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SO173-2, 1. Weekly report, 8th - 17th August 2003

The cruise SO-173/2 on R/V SONNE started late in the evening of 8th August 2003 when we left the roads of Caldera, Costa Rica after having taken on board some last, delayed items of baggage. For the first time, SONNE has been operating off the Pacific coast of Guatemala and El Salvador with 19 scientists from 11 nations on board to investigate this area. Two independent groups of people have shared time at sea and laboratory space, each applying their own methods to tackle completely different problems: the group of marine geo-scientists (scientific direction: GEOMAR, SFB-574) focusing on processes in the subduction zone to improve the knowledge on both the evolution of the continental margin off Guatemala and of Central America, and the group of biologists (scientific direction: Anatomisches Institut, Universität Tübingen) aiming at a better understanding of sensory systems of mesopelagic fish.

After two days of transit we reached the sea territory off Guatemala on Monday morning. As we are going to perform our work in Guatemala's economic region, the authorities there requested that an observer from the Navy be present on board the R/V SONNE. We picked him up from a coast-guard boat near Puerto Quetzal on Tuesday morning.

Geo-scientific work comprises mainly systematic bathymetric and magnetic surveys of the subduction zone from the upper slope across the deep-sea trench down to the oceanic plate. So far we have recorded 15 profiles of excellent quality running at right angles to the strike of the trench; the profiles are between 50 and 80 nm in length. In this region the trench is more than 6,500 m deep, i.e. it is considerably deeper than in the south off Costa Rica and Nicaragua. Here too, as off Nicaragua, the oceanic plate approaching the trench shows a strongly pronounced relief of horst- and graben structures with fault throws of more than 500 m. We noticed that the tectonic pattern of the plate, owing to its origin being in the spreading zone, is reactivated during bending and before dipping into the trench. There are "mound"-shaped structures at the continental slope - similar to those in the region off Costa Rica and Nicaragua -. However, we will only be able to describe the character of these structures in detail after smoothening of bathymetry data and interpretation of the level of back-scatter signals.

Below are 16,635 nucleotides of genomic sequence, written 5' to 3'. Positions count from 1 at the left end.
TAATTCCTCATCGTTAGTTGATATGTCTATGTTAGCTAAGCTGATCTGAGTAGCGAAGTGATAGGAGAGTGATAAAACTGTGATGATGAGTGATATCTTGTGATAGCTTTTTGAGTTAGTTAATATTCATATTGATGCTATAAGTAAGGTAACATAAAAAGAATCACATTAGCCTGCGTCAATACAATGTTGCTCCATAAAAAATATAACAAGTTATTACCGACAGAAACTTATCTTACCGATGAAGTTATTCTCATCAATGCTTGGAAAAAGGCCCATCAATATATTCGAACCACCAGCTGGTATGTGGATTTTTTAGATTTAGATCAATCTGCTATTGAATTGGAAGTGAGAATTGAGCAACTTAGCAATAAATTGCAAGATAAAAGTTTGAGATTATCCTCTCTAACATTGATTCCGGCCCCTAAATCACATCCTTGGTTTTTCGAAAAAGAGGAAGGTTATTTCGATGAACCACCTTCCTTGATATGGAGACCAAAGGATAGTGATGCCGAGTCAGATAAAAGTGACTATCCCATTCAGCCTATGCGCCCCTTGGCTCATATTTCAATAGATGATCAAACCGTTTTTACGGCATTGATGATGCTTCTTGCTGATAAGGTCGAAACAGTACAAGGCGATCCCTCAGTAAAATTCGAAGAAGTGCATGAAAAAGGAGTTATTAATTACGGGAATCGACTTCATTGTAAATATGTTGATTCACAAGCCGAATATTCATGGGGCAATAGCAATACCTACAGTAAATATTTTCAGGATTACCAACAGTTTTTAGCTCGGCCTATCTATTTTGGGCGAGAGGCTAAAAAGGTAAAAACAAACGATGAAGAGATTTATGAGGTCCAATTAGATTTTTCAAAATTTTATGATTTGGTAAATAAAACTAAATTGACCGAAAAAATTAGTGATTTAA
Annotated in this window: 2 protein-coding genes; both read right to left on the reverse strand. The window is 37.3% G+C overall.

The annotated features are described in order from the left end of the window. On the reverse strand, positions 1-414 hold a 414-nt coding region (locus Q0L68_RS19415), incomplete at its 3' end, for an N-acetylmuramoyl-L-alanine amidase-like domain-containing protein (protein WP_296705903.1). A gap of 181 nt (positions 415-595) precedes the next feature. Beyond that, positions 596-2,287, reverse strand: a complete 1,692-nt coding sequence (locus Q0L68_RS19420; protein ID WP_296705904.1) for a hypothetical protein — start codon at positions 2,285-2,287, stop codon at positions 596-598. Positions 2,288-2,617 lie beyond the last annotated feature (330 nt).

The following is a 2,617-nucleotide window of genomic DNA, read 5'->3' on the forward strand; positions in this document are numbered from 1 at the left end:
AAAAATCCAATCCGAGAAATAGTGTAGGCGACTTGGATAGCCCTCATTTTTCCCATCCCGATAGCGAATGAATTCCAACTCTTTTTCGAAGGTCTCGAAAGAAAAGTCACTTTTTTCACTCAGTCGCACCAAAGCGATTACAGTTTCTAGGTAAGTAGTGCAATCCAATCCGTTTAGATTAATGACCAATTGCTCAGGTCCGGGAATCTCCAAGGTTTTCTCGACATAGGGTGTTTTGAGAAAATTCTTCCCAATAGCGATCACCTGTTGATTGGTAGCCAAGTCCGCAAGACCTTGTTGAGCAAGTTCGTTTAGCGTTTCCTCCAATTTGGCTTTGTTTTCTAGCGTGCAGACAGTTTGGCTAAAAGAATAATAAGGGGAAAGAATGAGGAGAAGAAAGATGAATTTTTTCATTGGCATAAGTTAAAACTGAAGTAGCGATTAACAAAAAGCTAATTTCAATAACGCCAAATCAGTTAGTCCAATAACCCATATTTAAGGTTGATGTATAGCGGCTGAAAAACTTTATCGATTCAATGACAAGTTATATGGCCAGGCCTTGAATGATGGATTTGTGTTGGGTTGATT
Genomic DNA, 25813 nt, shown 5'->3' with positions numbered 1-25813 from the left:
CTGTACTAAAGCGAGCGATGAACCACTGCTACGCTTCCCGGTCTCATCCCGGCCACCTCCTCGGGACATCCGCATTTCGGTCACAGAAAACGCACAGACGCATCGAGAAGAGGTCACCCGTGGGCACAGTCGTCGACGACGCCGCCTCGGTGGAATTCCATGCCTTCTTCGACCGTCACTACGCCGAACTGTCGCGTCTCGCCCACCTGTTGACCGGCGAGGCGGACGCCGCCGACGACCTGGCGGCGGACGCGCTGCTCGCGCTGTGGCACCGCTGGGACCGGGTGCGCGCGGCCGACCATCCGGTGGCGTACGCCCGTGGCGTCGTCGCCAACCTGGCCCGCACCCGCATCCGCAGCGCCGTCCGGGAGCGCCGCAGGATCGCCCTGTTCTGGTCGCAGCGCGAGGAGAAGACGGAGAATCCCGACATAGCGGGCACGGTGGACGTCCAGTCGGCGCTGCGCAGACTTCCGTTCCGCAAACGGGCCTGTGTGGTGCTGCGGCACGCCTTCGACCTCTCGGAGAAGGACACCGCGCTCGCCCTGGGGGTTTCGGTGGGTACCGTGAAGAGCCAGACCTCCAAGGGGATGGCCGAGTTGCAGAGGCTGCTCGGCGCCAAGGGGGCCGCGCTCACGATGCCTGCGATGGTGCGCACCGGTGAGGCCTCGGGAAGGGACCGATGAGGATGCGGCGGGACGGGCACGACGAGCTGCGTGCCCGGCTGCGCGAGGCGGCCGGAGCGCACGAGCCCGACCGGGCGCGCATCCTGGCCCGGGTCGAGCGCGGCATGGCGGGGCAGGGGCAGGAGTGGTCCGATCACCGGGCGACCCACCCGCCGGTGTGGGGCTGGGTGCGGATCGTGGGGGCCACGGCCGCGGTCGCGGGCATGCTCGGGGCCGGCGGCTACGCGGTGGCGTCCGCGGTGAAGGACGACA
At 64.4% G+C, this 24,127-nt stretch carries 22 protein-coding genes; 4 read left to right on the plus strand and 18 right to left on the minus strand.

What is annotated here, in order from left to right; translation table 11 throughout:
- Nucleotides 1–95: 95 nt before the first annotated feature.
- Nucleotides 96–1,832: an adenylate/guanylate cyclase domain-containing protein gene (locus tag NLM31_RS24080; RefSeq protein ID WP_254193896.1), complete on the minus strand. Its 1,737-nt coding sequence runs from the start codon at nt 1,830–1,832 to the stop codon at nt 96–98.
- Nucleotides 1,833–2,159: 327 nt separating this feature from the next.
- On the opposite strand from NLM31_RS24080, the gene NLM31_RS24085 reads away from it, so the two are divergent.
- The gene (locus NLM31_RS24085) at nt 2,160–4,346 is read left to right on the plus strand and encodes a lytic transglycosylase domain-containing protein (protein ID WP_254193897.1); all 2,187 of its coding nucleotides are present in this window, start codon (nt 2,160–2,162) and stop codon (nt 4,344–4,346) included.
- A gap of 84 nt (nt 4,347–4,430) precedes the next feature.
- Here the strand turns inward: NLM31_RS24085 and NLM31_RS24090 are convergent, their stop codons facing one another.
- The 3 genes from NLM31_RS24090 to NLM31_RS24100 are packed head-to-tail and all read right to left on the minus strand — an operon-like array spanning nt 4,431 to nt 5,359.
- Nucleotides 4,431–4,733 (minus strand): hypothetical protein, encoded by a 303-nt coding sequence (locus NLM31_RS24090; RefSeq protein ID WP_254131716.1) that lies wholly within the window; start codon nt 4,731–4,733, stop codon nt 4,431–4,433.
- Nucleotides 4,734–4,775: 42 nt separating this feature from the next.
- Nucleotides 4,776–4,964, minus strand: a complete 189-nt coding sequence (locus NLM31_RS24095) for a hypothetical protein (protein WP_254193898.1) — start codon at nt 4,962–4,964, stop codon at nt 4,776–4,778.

The group of biologists studying "Sensory systems of mesopelagic fish" consists of 10 scientists from 5 different countries. Among them are morphologists, biochemists, electrophysiologists, and specialists for physiological optics. During the first week 8 trawls were deployed in Nicaraguan and Guatemalan waters. We used two types of net: an RMT 8 (rectangular midwater trawl) with an opening surface of 8 m2 with an open cod piece, and a smaller Tucker trawl system with a timer controlled closing cod end which isolates the haul against temperature changes and light. This closing cod end brings the animals back in such a good condition that many of them will come on board alive. Trawls were performed at depths between 650 and 1,000 m by day and at about 300 m by night. The results were surprisingly variable: Off the coast of Nicaragua, catches were markedly richer both in terms of abundance and diversity, than off Guatemala. This is probably due to differences in currents and water quality. West of von Nicaragua, the waters are clearly richer in nutrients than off Guatemala. Another unexpected finding was that the night time trawls, aimed at catching migratory species living below a depth of 500 m by day and coming up to 200 m at night, yielded very few specimens. This may be attributed to the currently very high temperatures of the surface layers (32°C), reaching far deeper here than in the Atlantic. We also noted the absence of circumglobal species such as the viperfish (Chauliodus sp), Gonostoma sp., whilst other species of otherwise high abundance were rare (hatchetfish: Sternoptyx, Argyropelecus).
Certain species (especially Melamphaeids) were fixed on board in order to prepare them for a systematic study of their brains, lateral line, and auditory system. Previous investigations of deep-sea fish brains had shown that these sensory modalities are well developed in some mesopelagic fish, and are probably more important than vision and smell. Furthermore, we started a systematic comparative analysis of the visual pigments of lanternfish (Myctophids) in order to identify those species with a high sensitivity in the long-wave range of the spectrum.

With the sea mostly calm, brilliant sunshine, tropical temperatures, and now and then heavy rain and thunderstorms, people on board are in an excellent mood. All aboard are fine and send their regards to those at home.

At sea, 12° 1' N, 91°16' W, 17th August 2003
W. Weinrebe, J. Wagner

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